The Magic of Photoshop, Facebook and Copyrights

There are many tools at an artists disposal these days.  One is the Wonderful World of Photoshop when it is done correctly.  Seriously, a bad Photoshopping job can be spotted a mile away.  I spend hours sometimes even days on Photoshopping items, primarily because I don’t want people to know I Photoshopped it.  A sign of a good Photoshopper is to have them show you a picture (like the one below) wait for their reaction and then you say, “Oh that is Photoshopped.”  Ninety-five percent of the time they will say, “NO WAY!”  
Photoshopping is a tricky business especially when it comes to merging photos and when it comes to copyright violations.  For example:  You see a photo on a friend’s Facebook wall (you have no idea who took the photo – them or a professional or how old it is) but you take the photo and then manipulate it in Photoshop or another program and claim it as your own creation, that is illegal.  It doesn’t matter if the photo is 2 minutes old or 20 years old it is still a copyright violation.  In order to claim a picture as your own you need to take the picture or have permission from the original photographer.  I guess my other thing with Facebook is people, myself included, go through great lengths to protect their children and other friends identity.  I have all of my photos where only my friends can see them.  If a photo is posted on someone else’s Wall you have no control over who sees that photo because you can’t see their security settings and as a mother that scares the crap out of me.  I hate the fact that anyone of my friends can download a photo from Facebook but that is how it now.  Why a friend would take one of my personal photo and manipulate it without my permission is beyond me.  
I am very cautious what I post on my Fan Page because everyone has access to the photos.  I have friends who are professionals and they have problems with copyright infringements all the time.  I guess my point is, if you don’t take the picture you do not have the right to do what you please with it.  With that being said, there are websites that you can legally download stock photos without a fee but you need to give credit where credit is do.  I would highly recommend using your own photos that you took opposed to “borrowing them from a friend’s gallery.”  I can not claim that I took the photo but I can say I digitally created the photo from photographs taken by Person A and Person B.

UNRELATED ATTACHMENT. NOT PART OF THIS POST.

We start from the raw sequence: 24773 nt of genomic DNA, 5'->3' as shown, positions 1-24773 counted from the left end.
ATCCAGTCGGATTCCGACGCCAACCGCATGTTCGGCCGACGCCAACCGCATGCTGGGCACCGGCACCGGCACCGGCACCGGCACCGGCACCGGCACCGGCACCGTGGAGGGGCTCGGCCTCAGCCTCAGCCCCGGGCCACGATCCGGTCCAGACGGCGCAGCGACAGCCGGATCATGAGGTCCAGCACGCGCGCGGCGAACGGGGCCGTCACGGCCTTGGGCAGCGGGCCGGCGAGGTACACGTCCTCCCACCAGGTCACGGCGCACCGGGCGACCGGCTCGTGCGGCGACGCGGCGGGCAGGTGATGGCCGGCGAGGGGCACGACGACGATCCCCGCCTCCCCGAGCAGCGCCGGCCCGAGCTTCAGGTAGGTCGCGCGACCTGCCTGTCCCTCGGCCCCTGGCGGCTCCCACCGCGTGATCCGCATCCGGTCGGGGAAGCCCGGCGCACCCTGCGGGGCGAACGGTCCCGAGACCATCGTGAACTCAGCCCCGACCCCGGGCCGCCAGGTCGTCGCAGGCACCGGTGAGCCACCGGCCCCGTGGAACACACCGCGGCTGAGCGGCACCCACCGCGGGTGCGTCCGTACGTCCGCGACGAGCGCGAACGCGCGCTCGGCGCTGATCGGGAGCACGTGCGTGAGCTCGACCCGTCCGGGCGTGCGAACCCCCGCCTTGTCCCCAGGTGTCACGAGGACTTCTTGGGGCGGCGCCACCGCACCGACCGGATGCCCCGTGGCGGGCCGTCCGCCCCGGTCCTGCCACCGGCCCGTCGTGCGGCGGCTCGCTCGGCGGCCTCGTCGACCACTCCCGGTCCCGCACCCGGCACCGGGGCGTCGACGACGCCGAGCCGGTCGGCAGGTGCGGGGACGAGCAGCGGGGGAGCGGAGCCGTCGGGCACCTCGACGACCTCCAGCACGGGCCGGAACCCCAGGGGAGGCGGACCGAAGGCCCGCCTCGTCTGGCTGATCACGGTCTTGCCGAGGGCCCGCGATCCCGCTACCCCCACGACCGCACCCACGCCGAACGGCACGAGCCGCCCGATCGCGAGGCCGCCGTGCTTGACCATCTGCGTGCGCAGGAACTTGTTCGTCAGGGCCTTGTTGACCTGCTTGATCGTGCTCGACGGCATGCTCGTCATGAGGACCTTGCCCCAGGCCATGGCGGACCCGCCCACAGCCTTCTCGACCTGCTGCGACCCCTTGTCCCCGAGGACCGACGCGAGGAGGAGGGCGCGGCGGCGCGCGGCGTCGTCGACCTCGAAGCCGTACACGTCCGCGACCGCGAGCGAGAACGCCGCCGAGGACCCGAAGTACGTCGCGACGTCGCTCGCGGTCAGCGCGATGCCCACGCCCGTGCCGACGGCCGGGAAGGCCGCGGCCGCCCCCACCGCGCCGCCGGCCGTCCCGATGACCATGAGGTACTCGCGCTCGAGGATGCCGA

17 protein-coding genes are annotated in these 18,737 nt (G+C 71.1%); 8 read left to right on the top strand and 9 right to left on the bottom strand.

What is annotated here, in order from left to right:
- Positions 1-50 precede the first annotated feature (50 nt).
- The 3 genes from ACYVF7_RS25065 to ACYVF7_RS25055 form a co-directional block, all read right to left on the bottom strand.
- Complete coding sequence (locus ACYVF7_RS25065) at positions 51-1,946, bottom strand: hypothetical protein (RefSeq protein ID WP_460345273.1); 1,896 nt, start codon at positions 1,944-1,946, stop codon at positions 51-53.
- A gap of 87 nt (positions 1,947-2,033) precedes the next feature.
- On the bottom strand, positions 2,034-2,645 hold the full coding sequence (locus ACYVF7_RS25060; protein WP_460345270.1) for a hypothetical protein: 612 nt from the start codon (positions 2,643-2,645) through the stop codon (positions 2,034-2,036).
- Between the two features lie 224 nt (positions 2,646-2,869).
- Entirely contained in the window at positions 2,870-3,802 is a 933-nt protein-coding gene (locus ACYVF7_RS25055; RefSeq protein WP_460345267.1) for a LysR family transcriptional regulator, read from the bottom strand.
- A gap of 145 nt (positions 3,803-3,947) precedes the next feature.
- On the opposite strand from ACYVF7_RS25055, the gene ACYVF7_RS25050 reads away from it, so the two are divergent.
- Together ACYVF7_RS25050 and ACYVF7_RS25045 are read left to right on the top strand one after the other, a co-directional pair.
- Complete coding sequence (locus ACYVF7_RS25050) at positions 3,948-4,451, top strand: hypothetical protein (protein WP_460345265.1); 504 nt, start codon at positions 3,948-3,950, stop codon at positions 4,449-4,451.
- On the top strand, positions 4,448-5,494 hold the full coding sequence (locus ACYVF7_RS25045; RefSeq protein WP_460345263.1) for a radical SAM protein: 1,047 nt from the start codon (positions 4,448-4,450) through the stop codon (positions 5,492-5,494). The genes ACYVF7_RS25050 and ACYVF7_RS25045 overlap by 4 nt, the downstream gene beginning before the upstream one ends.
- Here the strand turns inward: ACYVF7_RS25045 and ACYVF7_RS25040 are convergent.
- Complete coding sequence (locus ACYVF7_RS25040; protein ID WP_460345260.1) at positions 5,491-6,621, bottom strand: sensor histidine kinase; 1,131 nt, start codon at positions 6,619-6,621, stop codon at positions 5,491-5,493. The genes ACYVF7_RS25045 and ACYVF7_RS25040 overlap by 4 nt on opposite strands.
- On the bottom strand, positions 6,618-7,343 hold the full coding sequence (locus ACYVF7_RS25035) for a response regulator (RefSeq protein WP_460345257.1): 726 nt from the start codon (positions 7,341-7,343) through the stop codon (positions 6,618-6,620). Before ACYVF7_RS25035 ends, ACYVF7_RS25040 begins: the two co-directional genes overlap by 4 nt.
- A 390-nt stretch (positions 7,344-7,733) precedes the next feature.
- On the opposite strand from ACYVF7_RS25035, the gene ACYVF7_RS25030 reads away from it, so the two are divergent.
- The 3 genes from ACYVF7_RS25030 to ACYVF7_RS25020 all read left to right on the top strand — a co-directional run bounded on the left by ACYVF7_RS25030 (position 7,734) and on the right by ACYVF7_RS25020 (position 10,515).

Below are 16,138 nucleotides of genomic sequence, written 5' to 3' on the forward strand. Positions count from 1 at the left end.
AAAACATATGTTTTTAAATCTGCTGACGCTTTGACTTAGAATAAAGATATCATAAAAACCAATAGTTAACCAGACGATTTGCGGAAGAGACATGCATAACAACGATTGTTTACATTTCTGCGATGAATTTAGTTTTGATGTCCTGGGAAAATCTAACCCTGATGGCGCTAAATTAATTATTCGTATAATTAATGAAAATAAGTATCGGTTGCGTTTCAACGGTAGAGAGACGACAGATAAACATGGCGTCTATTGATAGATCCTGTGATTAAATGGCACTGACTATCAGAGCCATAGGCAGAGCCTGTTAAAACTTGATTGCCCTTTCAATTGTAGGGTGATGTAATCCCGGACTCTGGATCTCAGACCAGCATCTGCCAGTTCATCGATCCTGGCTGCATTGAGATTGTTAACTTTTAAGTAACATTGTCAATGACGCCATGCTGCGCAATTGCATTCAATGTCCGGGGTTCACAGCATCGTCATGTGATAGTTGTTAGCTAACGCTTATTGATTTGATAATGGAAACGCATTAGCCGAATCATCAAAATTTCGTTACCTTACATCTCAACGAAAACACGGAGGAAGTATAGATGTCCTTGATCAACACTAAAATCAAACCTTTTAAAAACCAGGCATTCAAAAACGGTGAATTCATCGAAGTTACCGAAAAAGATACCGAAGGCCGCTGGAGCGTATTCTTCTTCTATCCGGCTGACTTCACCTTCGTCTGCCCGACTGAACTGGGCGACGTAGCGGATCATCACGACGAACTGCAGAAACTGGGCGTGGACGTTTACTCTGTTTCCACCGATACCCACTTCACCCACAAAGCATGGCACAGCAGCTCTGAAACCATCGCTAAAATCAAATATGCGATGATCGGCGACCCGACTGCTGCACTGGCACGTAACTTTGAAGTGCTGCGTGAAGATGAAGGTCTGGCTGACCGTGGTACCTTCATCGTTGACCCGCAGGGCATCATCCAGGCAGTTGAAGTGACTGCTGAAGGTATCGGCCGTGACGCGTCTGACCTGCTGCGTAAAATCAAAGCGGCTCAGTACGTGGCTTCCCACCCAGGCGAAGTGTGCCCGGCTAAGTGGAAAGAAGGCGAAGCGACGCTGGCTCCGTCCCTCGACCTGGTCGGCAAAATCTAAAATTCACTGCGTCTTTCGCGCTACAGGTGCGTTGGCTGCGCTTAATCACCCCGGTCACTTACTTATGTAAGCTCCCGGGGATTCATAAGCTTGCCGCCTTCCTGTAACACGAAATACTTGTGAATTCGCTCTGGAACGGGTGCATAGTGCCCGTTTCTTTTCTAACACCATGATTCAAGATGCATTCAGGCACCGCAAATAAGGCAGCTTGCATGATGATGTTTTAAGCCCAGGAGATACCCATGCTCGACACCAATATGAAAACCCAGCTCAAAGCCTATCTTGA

I guess with working in Photoshop the past couple of weeks has really got me thinking about how Photoshop has changed photography and art.  I can’t remember the last time I saw a photo that had not been touched in some sort of digital editing program.  Editing photos is nothing new, photographers have been doing it in the dark room for years, a little dodging here and burning here.  Now it is easier and more people can do it I mean all you need is a photo, a computer and a photo editing program.  The higher end programs such as Adobe give you more options – I mean CS5 offers different types of paintbrushes (fan, flat, deer foot, round, etc) with different transparencies that can be used with the eraser and smudge tools – one of my favorite features.  I guess working in Photoshop has made me more aware of what has been Photoshopped and what has not been Photoshopped.  I came to realize with the photo I have been working on.  I will never know if the photo was taken (true to life) or made up on a computer screen.  I truly think REAL photography is a dying art form.  I mean how many photographers do you know who still use film?  How long will it be before 1 Hour Photo is no longer?  I guess I see now why people are so up in arms over the digital age because the lines between reality and fiction have been blurred.  I can take a sky from Hawaii or where ever and then take a photo of Forsyth Park and merge the photos together.  This photo will NEVER be recreated in real life but it is a beautiful photograph or is it art?  Is this photo or a digital painting from my mind made from stock photos?  Ask yourself those questions the next time you see a photo.  Start asking questions is this real or is it fake.  An artist who uses a program like Photoshop to its full advantage will give you an insight into their mind and soul much like a painter painting on a canvas.  They will create amazing beautiful photos on a computer by compiling several mediocre photos.  The time it takes to make a imaginary photo look like a REAL photo is amazing – I am currently logged close to 20 hours on the following photo and will probably go back in and work on it some more.
The sky background is from a public domain site (there was no digital watermark on this photo).  The picture of Forsyth Park is © by James Caskey (I have permission to modify this photo.)  The combined image is mine hence my watermark is on it.
Photo taken by James Caskey © 2011 (Note:  I have permission to use this photo – YOU DO NOT!!!)
The lower left hand corner says americ@acapulco but there is no © symbol or digital watermark.  The photo was found on a public domain site.

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